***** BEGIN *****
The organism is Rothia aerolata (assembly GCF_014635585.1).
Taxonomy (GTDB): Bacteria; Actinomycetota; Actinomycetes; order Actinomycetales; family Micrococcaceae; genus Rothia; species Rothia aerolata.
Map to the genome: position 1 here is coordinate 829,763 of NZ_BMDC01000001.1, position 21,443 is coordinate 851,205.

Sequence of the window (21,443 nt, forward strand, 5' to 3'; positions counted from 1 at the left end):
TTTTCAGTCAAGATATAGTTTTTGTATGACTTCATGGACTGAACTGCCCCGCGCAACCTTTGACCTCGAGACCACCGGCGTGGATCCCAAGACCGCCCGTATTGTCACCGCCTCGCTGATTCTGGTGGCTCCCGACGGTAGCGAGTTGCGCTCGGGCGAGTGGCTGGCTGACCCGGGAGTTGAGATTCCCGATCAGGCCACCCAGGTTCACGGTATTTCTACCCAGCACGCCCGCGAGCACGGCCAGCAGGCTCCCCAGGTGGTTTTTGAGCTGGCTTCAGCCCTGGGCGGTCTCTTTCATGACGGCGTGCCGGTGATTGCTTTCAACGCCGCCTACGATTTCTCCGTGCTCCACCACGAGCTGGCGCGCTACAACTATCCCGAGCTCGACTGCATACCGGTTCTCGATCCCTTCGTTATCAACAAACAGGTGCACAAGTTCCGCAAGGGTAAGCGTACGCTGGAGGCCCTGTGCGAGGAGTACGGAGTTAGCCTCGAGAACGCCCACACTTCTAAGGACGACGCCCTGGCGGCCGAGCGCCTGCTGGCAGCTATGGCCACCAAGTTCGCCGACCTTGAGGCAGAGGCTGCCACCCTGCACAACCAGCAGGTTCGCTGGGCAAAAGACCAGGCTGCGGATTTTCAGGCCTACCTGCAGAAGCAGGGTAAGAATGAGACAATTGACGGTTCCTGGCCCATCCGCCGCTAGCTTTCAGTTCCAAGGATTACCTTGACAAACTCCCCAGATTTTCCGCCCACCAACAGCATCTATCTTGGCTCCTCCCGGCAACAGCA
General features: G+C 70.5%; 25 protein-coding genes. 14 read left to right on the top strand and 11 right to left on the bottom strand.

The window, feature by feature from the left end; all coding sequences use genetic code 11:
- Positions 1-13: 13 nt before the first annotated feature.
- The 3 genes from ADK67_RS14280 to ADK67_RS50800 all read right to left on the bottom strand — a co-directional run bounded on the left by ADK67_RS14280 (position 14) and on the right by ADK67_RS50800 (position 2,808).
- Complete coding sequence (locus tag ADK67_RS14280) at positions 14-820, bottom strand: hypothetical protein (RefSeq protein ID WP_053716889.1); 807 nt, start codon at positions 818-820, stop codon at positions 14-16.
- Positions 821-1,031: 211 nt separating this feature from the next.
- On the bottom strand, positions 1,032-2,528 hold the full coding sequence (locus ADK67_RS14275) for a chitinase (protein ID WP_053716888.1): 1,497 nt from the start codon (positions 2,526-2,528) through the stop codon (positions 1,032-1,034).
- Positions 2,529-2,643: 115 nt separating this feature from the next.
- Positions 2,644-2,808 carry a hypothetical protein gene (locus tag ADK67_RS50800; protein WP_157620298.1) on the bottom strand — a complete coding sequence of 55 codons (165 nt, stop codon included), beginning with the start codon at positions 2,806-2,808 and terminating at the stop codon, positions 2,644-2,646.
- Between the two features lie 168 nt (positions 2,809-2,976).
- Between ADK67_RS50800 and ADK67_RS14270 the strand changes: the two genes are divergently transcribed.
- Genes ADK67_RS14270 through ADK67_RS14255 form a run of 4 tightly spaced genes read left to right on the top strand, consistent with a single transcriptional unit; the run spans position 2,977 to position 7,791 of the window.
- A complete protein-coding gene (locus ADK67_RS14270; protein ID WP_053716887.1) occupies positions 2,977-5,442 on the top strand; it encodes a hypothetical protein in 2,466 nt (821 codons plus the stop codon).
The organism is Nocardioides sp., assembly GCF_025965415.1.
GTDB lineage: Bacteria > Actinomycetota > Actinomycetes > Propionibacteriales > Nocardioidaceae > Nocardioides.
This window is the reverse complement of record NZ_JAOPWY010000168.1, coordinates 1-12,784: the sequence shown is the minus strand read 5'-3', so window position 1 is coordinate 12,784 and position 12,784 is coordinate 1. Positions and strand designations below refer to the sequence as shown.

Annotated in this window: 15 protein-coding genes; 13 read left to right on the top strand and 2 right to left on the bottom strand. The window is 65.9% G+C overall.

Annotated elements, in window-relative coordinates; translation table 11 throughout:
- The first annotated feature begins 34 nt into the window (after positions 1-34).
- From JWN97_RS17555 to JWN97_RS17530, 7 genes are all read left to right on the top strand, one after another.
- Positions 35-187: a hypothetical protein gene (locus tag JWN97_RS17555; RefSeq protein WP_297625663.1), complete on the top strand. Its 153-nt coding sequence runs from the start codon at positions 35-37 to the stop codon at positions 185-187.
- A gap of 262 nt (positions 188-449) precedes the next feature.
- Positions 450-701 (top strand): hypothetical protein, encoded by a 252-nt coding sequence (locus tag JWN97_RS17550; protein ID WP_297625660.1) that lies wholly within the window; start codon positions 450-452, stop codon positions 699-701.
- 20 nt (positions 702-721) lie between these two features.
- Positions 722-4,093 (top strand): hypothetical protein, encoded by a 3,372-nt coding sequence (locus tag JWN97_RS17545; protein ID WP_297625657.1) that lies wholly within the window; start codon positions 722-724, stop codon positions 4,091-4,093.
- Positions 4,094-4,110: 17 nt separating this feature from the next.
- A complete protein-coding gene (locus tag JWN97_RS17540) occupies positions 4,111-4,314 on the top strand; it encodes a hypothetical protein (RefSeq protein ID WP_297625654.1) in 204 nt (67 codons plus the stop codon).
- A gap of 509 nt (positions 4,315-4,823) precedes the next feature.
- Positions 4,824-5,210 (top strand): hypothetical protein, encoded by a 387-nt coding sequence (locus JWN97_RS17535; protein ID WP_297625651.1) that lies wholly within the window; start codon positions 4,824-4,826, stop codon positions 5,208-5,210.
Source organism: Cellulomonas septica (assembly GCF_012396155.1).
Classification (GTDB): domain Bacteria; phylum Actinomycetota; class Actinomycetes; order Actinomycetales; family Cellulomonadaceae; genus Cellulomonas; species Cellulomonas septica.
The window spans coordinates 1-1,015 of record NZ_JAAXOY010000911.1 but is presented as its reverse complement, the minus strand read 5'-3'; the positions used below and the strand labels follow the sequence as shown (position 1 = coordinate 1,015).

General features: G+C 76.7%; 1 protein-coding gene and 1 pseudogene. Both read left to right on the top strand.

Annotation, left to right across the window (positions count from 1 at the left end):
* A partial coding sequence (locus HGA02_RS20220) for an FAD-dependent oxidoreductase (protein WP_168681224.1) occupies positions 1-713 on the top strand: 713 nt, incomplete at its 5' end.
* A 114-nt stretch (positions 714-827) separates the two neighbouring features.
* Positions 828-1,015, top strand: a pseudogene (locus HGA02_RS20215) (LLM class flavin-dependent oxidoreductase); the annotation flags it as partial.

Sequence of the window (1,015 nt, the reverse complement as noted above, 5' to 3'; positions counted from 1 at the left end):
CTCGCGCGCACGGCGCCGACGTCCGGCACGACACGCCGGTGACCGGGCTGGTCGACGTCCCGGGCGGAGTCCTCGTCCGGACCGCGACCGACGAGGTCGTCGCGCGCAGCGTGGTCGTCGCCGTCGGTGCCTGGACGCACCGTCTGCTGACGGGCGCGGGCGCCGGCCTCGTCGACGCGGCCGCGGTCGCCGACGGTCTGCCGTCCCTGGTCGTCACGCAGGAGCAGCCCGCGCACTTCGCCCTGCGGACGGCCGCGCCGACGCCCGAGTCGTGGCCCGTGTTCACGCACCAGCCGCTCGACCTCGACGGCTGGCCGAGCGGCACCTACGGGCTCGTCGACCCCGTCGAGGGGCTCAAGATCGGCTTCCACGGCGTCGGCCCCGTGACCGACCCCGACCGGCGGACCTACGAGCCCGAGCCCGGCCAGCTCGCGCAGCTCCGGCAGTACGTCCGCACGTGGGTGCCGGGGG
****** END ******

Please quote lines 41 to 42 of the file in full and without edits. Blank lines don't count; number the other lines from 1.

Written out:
* A 114-nt stretch (positions 714-827) separates the two neighbouring features.
* Positions 828-1,015, top strand: a pseudogene (locus HGA02_RS20215) (LLM class flavin-dependent oxidoreductase); the annotation flags it as partial.